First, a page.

7 months ago via ESPN

“We’re spending a lot of time on [youth basketball]. I think there is a big opportunity, on a global basis, focus on elite players in terms of better training, better fitness, so that they ultimately can be successful at the highest level,” Silver said during All-Star Weekend. “That is something from a league standpoint, together with our teams, we’re putting an enormous amount of energy and resources into.” Within the past year, league officials began canvassing teams on their ideas and interest in the NBA creating academies that would house and train dozens of the country’s elite high school basketball players, sources said. This academy concept has been floated for years, notably by Dallas Mavericks owner Mark Cuban.
7 months ago via ESPN

“We realize that the whole issue of the one-and-done is that we don’t operate in isolation, and where we choose to set with our players’ association, the minimum age has a direct impact on college basketball as well,” Silver said. “We’re not by any means rushing through this. I think this is a case where, actually, outside of the cycle of collective bargaining, we can spend more time on it with the players’ association, talking to the individual players, talking to the executive board and really trying to understand the pros and cons of potentially moving the age limit.”

Ten years ago, then-prep basketball phenom Brandon Jennings decided not to take the one-and-done college route to Arizona and instead opted to play professionally in Italy for a year with a lucrative shoe contract in hand. Looking back, the eight-year NBA veteran who most recently played in China has no regrets about his move. And with the FBI now cracking down on college stars receiving extra benefits without getting paid by the NCAA, the current G League Wisconsin Herd guard believes that elite high school stars should consider playing in the G League or overseas instead of taking the one-and-done route in the “billion-dollar business” of the NCAA. “My decision was for me,” Jennings said. “I always feel bad for the kids because I always felt like the kids should get paid in college, at least something. The NCAA is a billion-dollar business. You’re telling a kid like [Oklahoma’s] Trae Young, who is killing it and you’re telling me alumni or someone else can’t take him out to a nice dinner?”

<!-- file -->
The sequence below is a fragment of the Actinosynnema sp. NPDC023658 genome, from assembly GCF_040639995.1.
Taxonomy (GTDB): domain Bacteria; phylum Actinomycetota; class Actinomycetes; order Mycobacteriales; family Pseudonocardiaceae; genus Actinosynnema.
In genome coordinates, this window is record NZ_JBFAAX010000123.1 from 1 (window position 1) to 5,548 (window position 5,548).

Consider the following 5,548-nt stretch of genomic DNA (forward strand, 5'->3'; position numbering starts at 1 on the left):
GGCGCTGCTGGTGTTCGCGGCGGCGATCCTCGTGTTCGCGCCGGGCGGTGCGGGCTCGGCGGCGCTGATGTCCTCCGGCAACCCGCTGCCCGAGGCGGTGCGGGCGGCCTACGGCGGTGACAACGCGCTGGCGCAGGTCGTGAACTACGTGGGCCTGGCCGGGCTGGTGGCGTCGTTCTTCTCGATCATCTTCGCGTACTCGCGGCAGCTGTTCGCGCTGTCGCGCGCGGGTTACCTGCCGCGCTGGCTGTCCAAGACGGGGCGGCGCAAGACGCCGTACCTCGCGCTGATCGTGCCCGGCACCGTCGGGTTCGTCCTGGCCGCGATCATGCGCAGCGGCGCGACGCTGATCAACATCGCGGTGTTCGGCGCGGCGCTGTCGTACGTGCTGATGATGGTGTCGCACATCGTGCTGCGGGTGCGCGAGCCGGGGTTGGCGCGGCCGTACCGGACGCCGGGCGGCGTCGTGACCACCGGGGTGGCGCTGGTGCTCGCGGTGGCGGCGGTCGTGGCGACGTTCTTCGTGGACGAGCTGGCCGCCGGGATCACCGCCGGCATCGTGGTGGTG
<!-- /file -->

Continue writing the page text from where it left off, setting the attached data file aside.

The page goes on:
One issue is, of course, the one-and-done rule, where ballers play one year of college because NBA eligibility requires them to be one year removed from high school. Warriors forward Kevin Durant, for one, thinks the rule should be done away with. “You want these players to go out there and play on the biggest stage,” he said in a video captured by The Athletic’s Anthony Slater. “The Final Four is one of the biggest sporting events in the world, in sports, and they don’t get a dime for it. I don’t think it’s right. They go out there. They slave for these programs. To go out there and win a championship. These fans go to the game to see these players. Just like the NBA, they want to see the best players.”
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September 23, 2018 | 3:48 am EDT Update

Jimmy Butler trade coming quickly?

Against the displeasure of Minnesota Timberwolves president of basketball operations and coach Tom Thibodeau, owner Glen Taylor has mandated that a deal needs to be negotiated to trade disgruntled All-Star forward Jimmy Butler in the next several days, league sources told ESPN. Butler has likely worn the Timberwolves uniform for the final time, because Taylor has no interest in bringing Butler into the team’s training camp and threatening a bigger circus than already exists within the franchise.
3 hours ago via ESPN
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So far, few franchises, if any, are engaged in serious conversations with the Timberwolves on Butler, sources said. The list of organizations interested in talking further with Minnesota is significant, league sources said: Brooklyn, Detroit, Houston, the LA Clippers, Miami and Philadelphia are among the teams interested in probing for deals.
3 hours ago via ESPN
They wanted direction on how to proceed with Butler, and Taylor told them: Butler is available in trade talks, and I want it done sooner than later, sources said. “The owner’s trading him,” one Board of Governors source told ESPN. “That was made clear. It’s just a matter of when.” “He basically said, ‘If you don’t get anywhere with [Layden], and you’ve got something good, bring it to me,” another high-ranking league official told ESPN.
3 hours ago via ESPN